Sunday, February 18, 2007

Screwtape #4: How to Pray

In this letter Screwtape goes deeper into the subject of prayer by instructing Wormwood how to twist the prayer of the patient so that it becomes ineffective. The first way of accomplishing this is borne out of a reaction to the “parrot-like nature of his prayers in childhood.” That is, knowing that as children we simply ran through them without thought there is the temptation to jettison them altogether in favor of “free” prayer; that is prayer without structure in order to pray more genuinely. But methods of prayer are important but both have their pitfalls. The formal prayers can feel like a chore that we simply run through. The “free” prayers can be reduced to no prayers at all. Screwtape elaborates:

“(H)e (the patient) may be persuaded to aim at something entirely spontaneous, inward, informal, and unregularized; and what this will actually mean to a beginner will be an effort to produce in himself a vaguely devotional mood in which real concentration of will and intelligence have no part.”

This might seem silly at first; how could we be tempted by such a type of prayer? The problem for us is that very holy people probably can pull off simply being silent and let God flow into them. As we see in the saints the ability to pray like that and knowing that it is an incredible spiritual experience, we seek to immolate that without really knowing what we’re doing and so fall into simple laziness. Prayer, at least for beginners, needs to be directed to some extent by our will and intelligence and not just a mood. For some this probably means the “training wheels” of the formal prayers we learned as children, then perhaps of a mix of formal and free until we are capable of the highest arts of prayer.

Another thing that Lewis mentions is the importance of our bodies while praying. As Screwtape says, “they are animals and whatever their bodies do affects their souls.” As we know, there is an intimate connection between the body and the soul and so what Lewis is telling us makes sense. We need to watch our bodies during prayer. Perhaps this can mean kneeling longer or looking straight at the Blessed Sacrament more during Adoration so that our bodies can lead our hearts.

Screwtape then goes into how to misdirect the intention of prayer. The first way is to focus the patient not on God but on our own feelings:

“Keep them watching their own minds and trying to produce feelings there by the action of their own wills…When they say they are asking for forgiveness, let them be trying to feel forgiven. Teach them to estimate the value of each prayer by their success in producing the desired feeling; and never let them suspect how much success or failure of that kind depends on whether they are well or ill, fresh or tired, at the moment.”

One thing that comes out of this is the importance of the priest at Reconciliation in order to counter this tendency to simply make ourselves feel forgiven instead of actual forgiveness. Lewis, although an Anglican, was known for going to the Anglican equivalent of Confession more often than usual and so would probably agree on the value of having some else there. The other thing is that if prayer is selfish then it will fail. We cannot pray to “go feel better” though prayer can certainly help us to do that and ought to be our first resort if we are having trouble. Instead, we should pray to become closer to God and the offset of that will be that we feel better. If we focus on ourselves than we, not ourselves are directing the venture and so the value of the prayer as a prayer and a means to connect better with God is close to nil.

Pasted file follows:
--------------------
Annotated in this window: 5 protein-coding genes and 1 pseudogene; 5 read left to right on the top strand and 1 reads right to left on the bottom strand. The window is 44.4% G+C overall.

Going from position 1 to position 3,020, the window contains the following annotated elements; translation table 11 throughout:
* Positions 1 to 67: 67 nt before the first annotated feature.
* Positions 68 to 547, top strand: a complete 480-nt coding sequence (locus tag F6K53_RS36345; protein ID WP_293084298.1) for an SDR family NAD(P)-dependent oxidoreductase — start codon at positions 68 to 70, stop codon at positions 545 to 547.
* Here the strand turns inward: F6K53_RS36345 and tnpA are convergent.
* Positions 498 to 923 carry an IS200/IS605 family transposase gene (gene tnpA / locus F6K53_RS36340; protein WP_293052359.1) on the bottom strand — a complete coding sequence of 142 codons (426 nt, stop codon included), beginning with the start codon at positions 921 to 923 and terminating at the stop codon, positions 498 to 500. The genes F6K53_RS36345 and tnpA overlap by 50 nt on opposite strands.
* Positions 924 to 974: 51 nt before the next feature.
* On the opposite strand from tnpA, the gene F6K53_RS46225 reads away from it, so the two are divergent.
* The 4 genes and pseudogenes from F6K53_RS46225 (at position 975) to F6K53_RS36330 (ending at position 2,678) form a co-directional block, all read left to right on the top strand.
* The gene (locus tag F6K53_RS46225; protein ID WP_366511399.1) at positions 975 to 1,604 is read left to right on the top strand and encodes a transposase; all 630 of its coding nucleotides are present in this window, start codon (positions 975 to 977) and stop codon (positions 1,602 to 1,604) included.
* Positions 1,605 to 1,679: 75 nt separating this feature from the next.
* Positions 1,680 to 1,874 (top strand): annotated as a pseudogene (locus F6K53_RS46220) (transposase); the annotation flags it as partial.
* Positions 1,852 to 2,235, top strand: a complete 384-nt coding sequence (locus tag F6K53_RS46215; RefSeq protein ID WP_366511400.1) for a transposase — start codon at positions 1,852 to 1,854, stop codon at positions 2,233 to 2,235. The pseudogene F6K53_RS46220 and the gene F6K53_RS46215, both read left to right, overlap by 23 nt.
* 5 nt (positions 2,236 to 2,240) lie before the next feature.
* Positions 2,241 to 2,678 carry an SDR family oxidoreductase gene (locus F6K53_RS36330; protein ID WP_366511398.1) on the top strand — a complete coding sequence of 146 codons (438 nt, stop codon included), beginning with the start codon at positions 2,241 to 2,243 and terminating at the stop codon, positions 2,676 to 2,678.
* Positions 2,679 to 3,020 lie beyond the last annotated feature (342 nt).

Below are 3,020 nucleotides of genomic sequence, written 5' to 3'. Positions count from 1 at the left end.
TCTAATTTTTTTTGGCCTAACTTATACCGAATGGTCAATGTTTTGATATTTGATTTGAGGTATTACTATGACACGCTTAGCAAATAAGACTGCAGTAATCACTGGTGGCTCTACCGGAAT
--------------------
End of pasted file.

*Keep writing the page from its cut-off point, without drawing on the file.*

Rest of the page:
So we are to focus on God, but there is danger in that too. As Screwtape points out, our preoccupation with the physical can mislead us. When we think of God, we might think of a dove or the image of Christ or the crucifix in our bedroom. That is, physical depictions for a reality which (except for Christ) not physical and greater then are images. So while focusing on these images is better than not praying it still denies the fullness of truth that comes from God. What is this fullness and how do we achieve it? Believe it or not, Screwtape knows and warns Wormwood of the danger of it if it ever happens:

“For if he ever comes to the distinction, if he ever consciously directs his prayers ‘Not to what I think thou art but to what thou knowest thyself to be,’ our situation is, for the moment, desperate. Once all his thoughts and images have been flung aside or, if retained, retained with a full recognition of their merely subjective knature, and the man trusts himself completely real, external, invisible Presence, there with him in the room and never knowable by him as he is known by it-why then it is that the incalculable may occur.”

Screwtape then wants to avoid this lest God take it as far as He can so that the patient is lost to Screwtape and Wormwood forever. Therefore, we should strive to pray so that we do as Aristotle would say and contemplate not images of the divine or ourselves, but the divine Himself.

Next letter: a Mardi Gras treat as we go into the first letter dealing with war.

1 comment:

Mary-Grace C. Westphal said...

Excellent commentary, Michael. Keep 'em coming!